Help Stop The Genocide In American Ghettos Podcast
Help Stop The Genocide In American Ghettos Podcast is a platform for ordinary law abiding citizens from Emmanuel Barbee friends list and from his social groups who are emerging artists, allied healthcare professionals, church leaders, and upcoming entrepreneurs to promote their products and services to people from the podcast community. This no holds-barred talk show focus on promoting grassroots advocacy, business, finance, health, community-based solutions, employment and Christianity which speaks to the interests of our listeners. Broadcasting on multiple social networks throughout the United States and around the globe. This show will provide insight on how our creative abilities can be used to create tangible change in our communities. These are not just online groups for me to sell my book but rather groups for us to build our own network so we can support one another.
Dred Scott - SACRIFICE - S2 E10 - Roger B. Taney, NOT A HOSS!
Eagle Hoss & Hound
Roger B. Taney was Chief Justice of the Supreme Court who ruled on the Dred Scott case in 1857 which hastened the nation into Civil War. He was a slaveholder and DEMOCRAT who wrote in his decision regarding Dred Scott (who was suing his master for his freedom) and other Afro-Americans claiming they, "are not included, and were not intended to be included, under the word 'citizens' in the Constitution, and can therefore claim none of the rights and privileges which that instrument provides for and secures to citizens of the United States." Roger B. Taney was an overt Racist and maintained his post in the Supreme Court during the Civil War while opposing Abraham Lincoln's policies throughout until his death in 1864 (after 30 years are Chief Justice of the Supreme Court). His singular actions led to the Civil War in which over 600,000 Americans perished. These egregious offenses make Roger B. Taney an Anti-Hoss. The Eagle Hoss & Hound podcast is a platform for respect. Respect for the Eagle - the individual with a service background (including spouses). Respect for the Hoss - the Social Integrity Hero from our American past. Plus, the Hound - the common #AmericanMutt - you and me. Follow @EagleIMBUED - J.D. Collier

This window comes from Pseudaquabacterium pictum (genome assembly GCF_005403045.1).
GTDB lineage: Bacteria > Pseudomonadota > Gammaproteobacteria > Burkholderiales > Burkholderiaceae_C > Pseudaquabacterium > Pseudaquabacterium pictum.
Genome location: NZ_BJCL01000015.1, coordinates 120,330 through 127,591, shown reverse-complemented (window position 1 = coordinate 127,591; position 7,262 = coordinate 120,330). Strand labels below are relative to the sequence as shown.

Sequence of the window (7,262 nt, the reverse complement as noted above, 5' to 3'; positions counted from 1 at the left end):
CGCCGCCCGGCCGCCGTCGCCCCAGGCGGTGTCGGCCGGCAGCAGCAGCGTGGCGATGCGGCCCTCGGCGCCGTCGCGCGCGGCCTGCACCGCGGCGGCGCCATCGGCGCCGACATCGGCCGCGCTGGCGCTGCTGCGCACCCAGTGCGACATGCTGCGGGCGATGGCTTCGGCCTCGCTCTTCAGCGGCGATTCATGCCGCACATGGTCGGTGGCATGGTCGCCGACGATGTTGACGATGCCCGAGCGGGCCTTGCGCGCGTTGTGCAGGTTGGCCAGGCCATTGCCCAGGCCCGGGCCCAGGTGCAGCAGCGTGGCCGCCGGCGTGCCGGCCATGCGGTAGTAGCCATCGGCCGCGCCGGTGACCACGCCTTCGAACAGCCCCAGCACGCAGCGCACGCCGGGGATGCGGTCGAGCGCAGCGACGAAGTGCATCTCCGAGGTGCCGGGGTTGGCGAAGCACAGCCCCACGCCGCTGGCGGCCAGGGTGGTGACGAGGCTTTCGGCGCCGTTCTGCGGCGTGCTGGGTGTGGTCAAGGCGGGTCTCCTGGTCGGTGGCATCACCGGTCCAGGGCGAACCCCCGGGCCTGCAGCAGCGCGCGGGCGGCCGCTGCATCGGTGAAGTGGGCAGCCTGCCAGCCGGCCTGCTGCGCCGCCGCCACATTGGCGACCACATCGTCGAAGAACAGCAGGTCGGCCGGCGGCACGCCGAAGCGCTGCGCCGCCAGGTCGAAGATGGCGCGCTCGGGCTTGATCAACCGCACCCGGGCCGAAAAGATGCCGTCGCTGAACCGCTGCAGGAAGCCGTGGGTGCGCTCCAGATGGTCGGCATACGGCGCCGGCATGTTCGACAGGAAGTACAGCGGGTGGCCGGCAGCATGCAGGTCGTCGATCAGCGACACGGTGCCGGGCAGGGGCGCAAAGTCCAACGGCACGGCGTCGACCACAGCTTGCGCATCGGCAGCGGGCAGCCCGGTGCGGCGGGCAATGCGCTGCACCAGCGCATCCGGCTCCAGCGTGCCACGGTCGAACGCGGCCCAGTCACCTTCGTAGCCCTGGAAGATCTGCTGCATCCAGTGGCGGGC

Prelude to Reconstruction - Fugitive Slave Act of 1850 through Dred Scott
How to Build a Nation in 15 Weeks
In the wake of Prigg, Congress passes its worst law. Abolitionists debate whether the Constitution is pro-slavery, anti-slavery, or neutral. For love of a railroad, Stephen Douglas blows up the Missouri Compromise, and a preview of the Civil War breaks out in Kansas. The Republican Party coalesces out of disparate opponents to the Democratic Party’s increasingly aggressive stance on slavery. The Supreme Court issues its worst decision. Participants: Harry Sandick, Jon Hatch, Leigh Barnwell
Untold Stories: The Cases That Shaped the Civil Rights Movement
This episode looks at the infamous Dred Scott v. Sanford (1857) case. Dred Scott sued for his freedom claiming that he was free after his master brought him to free terrirotry. His case went all the way up to the US Supreme Court and led to one of the most egregious rulings on race in the court's history. Listed below are the names of the books referred to in the video, as well as a link to the article mentioned.Book:1. Mrs. Dred Scott -- by Lea VanderVelde2. Redemption Songs: Suing for Freedom Before Dred Scott -- by Lea VanderVeldeArticle:http://www.palookesworld.com/the-codification-of-fear-the-law-during-slavery/Twitter: @plaookesworldInstagram: @palookesworldwww.palookesworld.comYouTube: https://www.youtube.com/channel/UCvWkh1FxD-EbUQRAxmou37Q
#7427 - 🎧(URR NYC)🎧 - ✈️The Traveling Moor✈️ - #humanrights #naacp #blm #blacklivesmatter #sabirbey "💥💥So-Called BLACKS Are UNDER Police Powers, BLACK Codes, Dred Scott Case etc. etc.💥💥" With Sabir Bey
Underground Railroad Radio New York City
www.TheSabirBeyShow.com@TherealSabirBeyCash App: $SabirBeyNAACP, HBCU, Know your rights, Stephon Clark, Black lives matter, HipHop, Zulu Nation, Temple of HipHop, Krs One, Nick Cannon, Jesse Williams